The force in motion

The Imperial March played as Darth Vader — lightsaber in hand, flanked by storm troopers — entered the room. Only this scene didn’t take place a long time ago in a galaxy far, far away; it took place in the Mendenhall Valley Public Library Friday afternoon. Standing in for Vader’s usual audience of nameless, quivering Imperial lackeys, were about 30 or so excited kids who ran to greet and take pictures with the masked villain.

So concluded the new Library’s inaugural Science Friday, the latest in a series of semi-regular events usually held in conjunction with teacher work days. For the past three years, Science Fridays have offered kids an educational outing, and each event has a theme. Friday’s theme, if you haven’t guessed, was Star Wars.

“We usually try to plan ahead for themes,” Library Program Coordinator Beth Weigel said. “This one we decided because of the Star Wars excitement.”

If only for a few hours, the Valley Library was transformed into a Jedi temple of sorts, as Weigel and a few other staff members began instructing about three dozen kids in the force — force and motion, that is. Though the Star Wars theme helped get kids in the door, the scientific lesson of the day had a theme, too: Newton’s laws of motion.

With the help of library staff and some parents, kids built “starships” out of foam takeout containers, CDs, straws, balloons and all sorts of other materials. Kids suspended their home-made Millennium Falcons from strings and released the air from the balloons attached to them. The air from the balloons, when done right, propelled the ships along the strings, illustrating Newton’s third law of motion: For every action, there is an equal and opposite reaction.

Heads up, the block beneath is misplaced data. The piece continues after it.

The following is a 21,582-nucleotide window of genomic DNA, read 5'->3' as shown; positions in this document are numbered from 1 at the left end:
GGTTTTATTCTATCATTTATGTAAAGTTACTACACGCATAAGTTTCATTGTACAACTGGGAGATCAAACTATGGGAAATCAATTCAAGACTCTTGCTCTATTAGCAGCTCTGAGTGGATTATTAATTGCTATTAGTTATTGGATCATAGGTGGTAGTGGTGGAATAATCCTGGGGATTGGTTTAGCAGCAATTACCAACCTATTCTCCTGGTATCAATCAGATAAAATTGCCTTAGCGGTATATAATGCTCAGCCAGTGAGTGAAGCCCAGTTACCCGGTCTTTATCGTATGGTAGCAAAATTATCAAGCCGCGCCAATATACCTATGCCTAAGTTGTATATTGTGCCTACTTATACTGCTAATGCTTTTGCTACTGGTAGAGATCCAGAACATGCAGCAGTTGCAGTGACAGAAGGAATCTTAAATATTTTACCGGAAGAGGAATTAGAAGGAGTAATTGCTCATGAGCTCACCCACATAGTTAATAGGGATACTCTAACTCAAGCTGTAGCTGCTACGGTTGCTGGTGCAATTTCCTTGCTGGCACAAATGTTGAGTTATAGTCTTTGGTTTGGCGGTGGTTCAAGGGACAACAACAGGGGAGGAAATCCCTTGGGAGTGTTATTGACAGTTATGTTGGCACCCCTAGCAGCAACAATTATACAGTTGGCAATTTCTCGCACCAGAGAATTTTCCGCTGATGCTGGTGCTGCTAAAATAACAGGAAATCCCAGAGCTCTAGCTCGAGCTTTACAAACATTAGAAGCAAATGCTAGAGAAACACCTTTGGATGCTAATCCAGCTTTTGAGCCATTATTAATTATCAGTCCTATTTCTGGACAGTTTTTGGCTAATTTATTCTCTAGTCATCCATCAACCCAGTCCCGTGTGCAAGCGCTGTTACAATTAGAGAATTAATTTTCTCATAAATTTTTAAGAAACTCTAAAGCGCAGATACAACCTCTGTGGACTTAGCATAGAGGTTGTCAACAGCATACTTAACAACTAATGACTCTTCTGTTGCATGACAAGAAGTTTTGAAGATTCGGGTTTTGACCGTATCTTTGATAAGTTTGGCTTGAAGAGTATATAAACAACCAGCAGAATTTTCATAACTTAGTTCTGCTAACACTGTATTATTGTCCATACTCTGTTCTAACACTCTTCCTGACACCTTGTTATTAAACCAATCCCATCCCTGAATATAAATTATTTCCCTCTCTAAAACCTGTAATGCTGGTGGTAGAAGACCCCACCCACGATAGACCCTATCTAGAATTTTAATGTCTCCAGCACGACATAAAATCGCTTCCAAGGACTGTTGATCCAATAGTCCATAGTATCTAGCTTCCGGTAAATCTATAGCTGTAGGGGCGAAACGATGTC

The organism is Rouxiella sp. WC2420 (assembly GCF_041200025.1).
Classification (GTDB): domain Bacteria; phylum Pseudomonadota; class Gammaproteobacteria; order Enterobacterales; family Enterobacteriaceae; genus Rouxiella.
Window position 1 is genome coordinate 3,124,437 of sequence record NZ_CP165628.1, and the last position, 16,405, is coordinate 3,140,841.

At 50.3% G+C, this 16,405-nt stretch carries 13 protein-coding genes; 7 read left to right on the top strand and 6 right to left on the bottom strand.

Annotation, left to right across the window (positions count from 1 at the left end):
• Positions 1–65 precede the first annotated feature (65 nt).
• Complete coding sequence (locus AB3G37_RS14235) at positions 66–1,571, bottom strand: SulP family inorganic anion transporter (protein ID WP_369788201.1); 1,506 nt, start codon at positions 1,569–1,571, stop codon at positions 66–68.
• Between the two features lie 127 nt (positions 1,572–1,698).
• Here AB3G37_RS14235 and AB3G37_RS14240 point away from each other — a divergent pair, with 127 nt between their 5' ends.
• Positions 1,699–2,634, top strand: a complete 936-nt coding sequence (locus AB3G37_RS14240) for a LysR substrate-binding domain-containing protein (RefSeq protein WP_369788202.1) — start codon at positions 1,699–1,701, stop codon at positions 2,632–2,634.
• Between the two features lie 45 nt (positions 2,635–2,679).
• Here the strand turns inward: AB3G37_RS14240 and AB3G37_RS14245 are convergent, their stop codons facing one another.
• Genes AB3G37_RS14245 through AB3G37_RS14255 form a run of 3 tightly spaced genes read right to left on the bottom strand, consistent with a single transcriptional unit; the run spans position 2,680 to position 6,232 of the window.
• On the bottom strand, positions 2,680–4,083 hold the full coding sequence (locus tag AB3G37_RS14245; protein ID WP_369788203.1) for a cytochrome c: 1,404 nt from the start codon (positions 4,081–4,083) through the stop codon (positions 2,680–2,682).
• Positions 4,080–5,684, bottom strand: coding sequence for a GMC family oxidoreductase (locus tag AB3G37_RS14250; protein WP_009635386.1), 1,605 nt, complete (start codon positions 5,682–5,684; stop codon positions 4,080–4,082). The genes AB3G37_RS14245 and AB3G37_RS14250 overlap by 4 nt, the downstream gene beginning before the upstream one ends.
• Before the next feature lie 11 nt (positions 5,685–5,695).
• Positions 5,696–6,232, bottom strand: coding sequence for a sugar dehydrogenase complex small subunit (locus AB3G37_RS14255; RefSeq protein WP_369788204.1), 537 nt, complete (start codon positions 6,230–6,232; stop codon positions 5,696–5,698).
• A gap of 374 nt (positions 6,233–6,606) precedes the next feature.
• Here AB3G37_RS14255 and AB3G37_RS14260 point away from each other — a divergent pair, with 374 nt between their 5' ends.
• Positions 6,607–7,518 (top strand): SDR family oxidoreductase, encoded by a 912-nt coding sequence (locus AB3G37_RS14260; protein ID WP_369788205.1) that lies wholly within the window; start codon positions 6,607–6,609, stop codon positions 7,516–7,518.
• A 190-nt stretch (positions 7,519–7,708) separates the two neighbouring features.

Science Friday participant Sione Tupou, 9, said that the experiment was his favorite part of the day (though this was before Vader made an appearance).

“Making the rockets and letting them fly was fun,” he said although he said his ship would be no match for the Millennium Falcon in a race. “Even if it got a head start, I wouldn’t have enough string!”

As in Star Wars, not all ships flew as well as others. Maddie Roemeling, 10, had better luck with her Styrofoam starship than her friend Nancy Liddle, 12.

“Mine did good on my second try,” Roemeling said, adding it broke on its maiden voyage. “Nancy’s didn’t fly at all, but it did look good.”

Liddle didn’t mind, however. Either way, it was a good review of Newton’s laws, and she got to be creative, she said.

Though the library typically tries to involve “local scientists” in each Science Friday, Vader and his minions, a local chapter of a worldwide network of Imperial cosplayers, were the special guests Friday.

“I’d seen the Star Wars guys downtown before, so I thought they’d be a good connection,” Weigel said.

The most important thing about Science Fridays, however, is that the kids are engaged in learning, said Juneau Libraries Director Robert Barr, who was at the event Friday.

“People of all ages learn best when they’re engaged and interested in what they’re learning,” Barr said. “This is just kind of our little way of getting kids engaged in STEM fields.”

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